Of course. In a country whose citizens are as outwardly apolitical as here, no one wants to risk their livelihoods over ideology. People would much rather cooperate, get what's theirs. In this case, we're not exactly sure what that is. Perhaps to keep their homes or be properly compensated? Though that seems like an unlikely result, for land disputes never end well for the majority of people. Expect a compromise in which some profit while most get just barely enough to begrudgingly stop their demonstrations.

You know how sometimes, at the scene of a fight or an accident, everyone rubbernecks it or gathers around to watch? This happens all the time here. Public disputes are a spectacle, a free show. But ask someone to intervene, and watch them turn their heads. Anyway, I wonder how much of what's happening in Wukan is simply a spectacle for the villagers. They don't actually want to risk anything, and you can't really blame them, or say "too bad," for there's a measure of hypocrisy in that sort of response -- we too just want a spectacle, don't we? Because we're safe and sound wherever we're at, and god forbid we're the ones asked to make the real sacrifices in the name of change.

In midmorning, as officials began arriving outside the village, hundreds of residents lined the roadside. Dozens held up a red banner that welcomed the officials “to come to Lufeng to resolve the Wukan incident.”

And the central government's stance?

On Thursday, People’s Daily, the mouthpiece of the Communist Party, criticized local officials for letting the situation spiral out of control while praising the efforts of Mr. Wang’s team to resolve the dispute. The provincial officials “created the basic conditions for stability and harmony” in Wukan, the newspaper said.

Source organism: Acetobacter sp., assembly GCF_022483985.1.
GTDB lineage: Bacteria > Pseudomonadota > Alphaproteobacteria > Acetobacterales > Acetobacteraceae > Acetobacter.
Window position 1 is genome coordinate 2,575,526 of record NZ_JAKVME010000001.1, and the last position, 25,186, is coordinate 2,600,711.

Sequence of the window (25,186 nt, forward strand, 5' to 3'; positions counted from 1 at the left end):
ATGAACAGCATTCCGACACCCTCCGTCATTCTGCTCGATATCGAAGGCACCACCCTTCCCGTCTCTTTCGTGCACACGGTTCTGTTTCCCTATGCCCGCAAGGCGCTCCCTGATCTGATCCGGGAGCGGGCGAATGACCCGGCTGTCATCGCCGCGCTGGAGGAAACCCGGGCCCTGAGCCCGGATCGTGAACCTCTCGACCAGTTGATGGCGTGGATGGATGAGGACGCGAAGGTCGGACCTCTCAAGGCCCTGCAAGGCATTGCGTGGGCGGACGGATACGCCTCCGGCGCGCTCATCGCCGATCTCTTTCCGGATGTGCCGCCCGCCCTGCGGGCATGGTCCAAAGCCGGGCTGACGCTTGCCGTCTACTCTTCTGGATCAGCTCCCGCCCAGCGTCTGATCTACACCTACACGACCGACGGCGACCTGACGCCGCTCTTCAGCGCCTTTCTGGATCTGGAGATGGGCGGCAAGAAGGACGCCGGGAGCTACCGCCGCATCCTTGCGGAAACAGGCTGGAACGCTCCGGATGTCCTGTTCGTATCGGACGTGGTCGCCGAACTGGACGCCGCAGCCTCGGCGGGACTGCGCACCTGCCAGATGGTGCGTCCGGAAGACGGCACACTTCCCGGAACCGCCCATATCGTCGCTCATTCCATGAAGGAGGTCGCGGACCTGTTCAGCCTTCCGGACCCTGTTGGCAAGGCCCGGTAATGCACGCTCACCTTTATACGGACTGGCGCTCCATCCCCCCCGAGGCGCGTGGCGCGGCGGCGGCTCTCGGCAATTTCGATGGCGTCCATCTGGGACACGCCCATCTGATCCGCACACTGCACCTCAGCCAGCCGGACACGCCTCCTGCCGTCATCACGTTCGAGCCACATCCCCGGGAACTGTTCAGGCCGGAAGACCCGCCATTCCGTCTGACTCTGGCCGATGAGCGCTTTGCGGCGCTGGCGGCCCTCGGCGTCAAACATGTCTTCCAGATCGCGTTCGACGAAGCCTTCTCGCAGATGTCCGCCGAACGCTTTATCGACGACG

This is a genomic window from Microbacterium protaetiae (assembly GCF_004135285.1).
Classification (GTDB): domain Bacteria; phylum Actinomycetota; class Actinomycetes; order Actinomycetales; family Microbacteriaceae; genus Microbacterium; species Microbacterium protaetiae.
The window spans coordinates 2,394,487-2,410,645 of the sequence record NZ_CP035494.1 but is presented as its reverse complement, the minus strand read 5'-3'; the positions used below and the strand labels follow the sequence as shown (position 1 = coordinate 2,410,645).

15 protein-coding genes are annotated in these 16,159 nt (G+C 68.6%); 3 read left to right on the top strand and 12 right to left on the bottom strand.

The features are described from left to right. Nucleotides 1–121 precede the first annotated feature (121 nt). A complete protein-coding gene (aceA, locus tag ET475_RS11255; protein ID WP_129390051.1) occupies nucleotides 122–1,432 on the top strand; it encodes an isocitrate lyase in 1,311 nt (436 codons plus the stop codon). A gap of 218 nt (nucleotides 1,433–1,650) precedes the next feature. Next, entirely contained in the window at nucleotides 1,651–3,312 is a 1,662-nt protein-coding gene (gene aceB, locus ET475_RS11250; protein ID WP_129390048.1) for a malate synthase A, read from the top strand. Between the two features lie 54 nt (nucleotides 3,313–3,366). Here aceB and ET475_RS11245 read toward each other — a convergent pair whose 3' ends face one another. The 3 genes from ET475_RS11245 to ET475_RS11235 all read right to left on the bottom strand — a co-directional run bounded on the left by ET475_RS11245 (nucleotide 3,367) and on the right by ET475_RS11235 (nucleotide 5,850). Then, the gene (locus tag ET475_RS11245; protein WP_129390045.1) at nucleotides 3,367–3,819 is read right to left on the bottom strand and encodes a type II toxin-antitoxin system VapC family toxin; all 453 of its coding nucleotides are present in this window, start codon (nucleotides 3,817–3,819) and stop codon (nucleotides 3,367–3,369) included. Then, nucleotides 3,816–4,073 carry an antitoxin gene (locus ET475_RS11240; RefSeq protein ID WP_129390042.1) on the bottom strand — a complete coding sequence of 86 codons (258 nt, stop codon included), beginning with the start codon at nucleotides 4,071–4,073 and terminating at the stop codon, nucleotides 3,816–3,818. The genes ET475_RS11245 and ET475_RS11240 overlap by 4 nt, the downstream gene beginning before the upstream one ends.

And finally:

There was relief that the blockade of the village was ending, but also fear among some residents. What would happen, they wondered, once all the outsiders decamped and the spotlight shifted away from Wukan?

“I’m afraid they might come and take people away,” said Huang Rongrui, 40, a construction worker. “The local government always says one thing, but does another.”

An excerpt from "Last Train Home: An Amanuensis"

I may have mentioned a while back that the documentary Last Train Home, by Chinese Canadian filmmaker Lixin Fan, was "stunning and heartbreaking" and that "I don't have any other words to describe the viewing experience." I sorta lied about that last part. Below, an excerpt of the viewing experience, in words.

***


85


This film is dedicated to the migrant workers and their families


1


Opening credits. Zeitgeist Films: the red Z flies into place. We’re zoomed in as the letters in “Eye Steel Film” chug across to a backlit scrim the color of the sun. Pitter-patter of rain. In a tidy white font at the bottom left of a black screen are the words “TELEFILM CANADA and the ROGERS GROUP OF FUNDS through the THEATRICAL DOCUMENTARY PROGRAM present.”